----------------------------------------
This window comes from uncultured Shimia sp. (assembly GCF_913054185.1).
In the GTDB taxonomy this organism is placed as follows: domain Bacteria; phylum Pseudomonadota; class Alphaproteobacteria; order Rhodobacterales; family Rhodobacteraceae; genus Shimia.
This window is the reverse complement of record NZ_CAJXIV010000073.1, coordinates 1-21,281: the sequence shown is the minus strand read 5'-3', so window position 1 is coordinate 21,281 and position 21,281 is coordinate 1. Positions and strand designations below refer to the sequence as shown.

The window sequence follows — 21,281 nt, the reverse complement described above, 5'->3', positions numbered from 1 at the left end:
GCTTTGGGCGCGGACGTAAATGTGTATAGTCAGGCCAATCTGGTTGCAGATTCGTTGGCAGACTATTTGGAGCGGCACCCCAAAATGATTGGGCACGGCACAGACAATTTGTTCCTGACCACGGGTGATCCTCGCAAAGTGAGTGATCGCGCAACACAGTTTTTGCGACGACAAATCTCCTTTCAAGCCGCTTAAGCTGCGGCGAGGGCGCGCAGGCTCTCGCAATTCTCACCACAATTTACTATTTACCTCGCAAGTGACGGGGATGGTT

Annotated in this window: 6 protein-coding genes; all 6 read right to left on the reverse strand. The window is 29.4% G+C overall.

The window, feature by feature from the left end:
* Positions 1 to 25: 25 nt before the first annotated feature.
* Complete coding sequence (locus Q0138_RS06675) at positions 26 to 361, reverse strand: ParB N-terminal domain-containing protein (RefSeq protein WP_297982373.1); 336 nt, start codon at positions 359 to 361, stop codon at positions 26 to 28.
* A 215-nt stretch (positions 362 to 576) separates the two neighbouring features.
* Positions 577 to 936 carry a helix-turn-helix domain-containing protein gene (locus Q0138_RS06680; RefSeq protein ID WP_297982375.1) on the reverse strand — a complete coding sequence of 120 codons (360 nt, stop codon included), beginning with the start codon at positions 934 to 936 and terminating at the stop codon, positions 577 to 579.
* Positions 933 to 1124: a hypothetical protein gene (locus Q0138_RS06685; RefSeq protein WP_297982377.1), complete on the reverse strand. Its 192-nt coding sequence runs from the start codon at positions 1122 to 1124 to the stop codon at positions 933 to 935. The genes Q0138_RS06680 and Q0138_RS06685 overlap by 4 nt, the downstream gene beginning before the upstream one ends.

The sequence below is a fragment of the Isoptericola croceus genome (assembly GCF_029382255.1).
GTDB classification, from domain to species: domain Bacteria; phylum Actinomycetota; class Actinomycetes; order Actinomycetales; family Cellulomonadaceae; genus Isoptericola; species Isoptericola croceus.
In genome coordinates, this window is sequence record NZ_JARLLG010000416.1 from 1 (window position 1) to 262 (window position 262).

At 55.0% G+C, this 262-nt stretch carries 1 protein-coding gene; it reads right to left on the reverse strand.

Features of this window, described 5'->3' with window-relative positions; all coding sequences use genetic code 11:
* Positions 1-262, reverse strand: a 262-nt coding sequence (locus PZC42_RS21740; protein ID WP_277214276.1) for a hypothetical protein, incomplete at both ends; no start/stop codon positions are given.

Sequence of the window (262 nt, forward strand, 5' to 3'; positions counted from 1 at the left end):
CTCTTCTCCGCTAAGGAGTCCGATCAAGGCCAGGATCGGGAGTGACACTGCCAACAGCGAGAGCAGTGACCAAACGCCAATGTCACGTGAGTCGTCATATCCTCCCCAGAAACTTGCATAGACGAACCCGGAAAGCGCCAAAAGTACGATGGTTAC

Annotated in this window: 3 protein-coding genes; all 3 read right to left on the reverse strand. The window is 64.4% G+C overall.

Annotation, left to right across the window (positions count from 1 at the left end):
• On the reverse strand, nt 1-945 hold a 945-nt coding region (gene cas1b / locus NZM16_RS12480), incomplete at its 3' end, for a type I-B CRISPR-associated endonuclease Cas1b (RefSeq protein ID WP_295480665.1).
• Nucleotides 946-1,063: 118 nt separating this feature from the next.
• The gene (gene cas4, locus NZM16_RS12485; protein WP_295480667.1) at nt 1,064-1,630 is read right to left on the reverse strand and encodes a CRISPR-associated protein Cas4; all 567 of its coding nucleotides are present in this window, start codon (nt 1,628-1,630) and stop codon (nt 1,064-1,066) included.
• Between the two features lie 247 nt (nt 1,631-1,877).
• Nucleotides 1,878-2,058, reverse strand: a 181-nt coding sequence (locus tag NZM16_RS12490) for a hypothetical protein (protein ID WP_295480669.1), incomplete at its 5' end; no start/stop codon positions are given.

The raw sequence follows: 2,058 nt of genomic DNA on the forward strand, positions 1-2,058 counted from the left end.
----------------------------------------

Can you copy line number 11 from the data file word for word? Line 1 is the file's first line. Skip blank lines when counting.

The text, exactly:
* Positions 577 to 936 carry a helix-turn-helix domain-containing protein gene (locus Q0138_RS06680; RefSeq protein ID WP_297982375.1) on the reverse strand — a complete coding sequence of 120 codons (360 nt, stop codon included), beginning with the start codon at positions 934 to 936 and terminating at the stop codon, positions 577 to 579.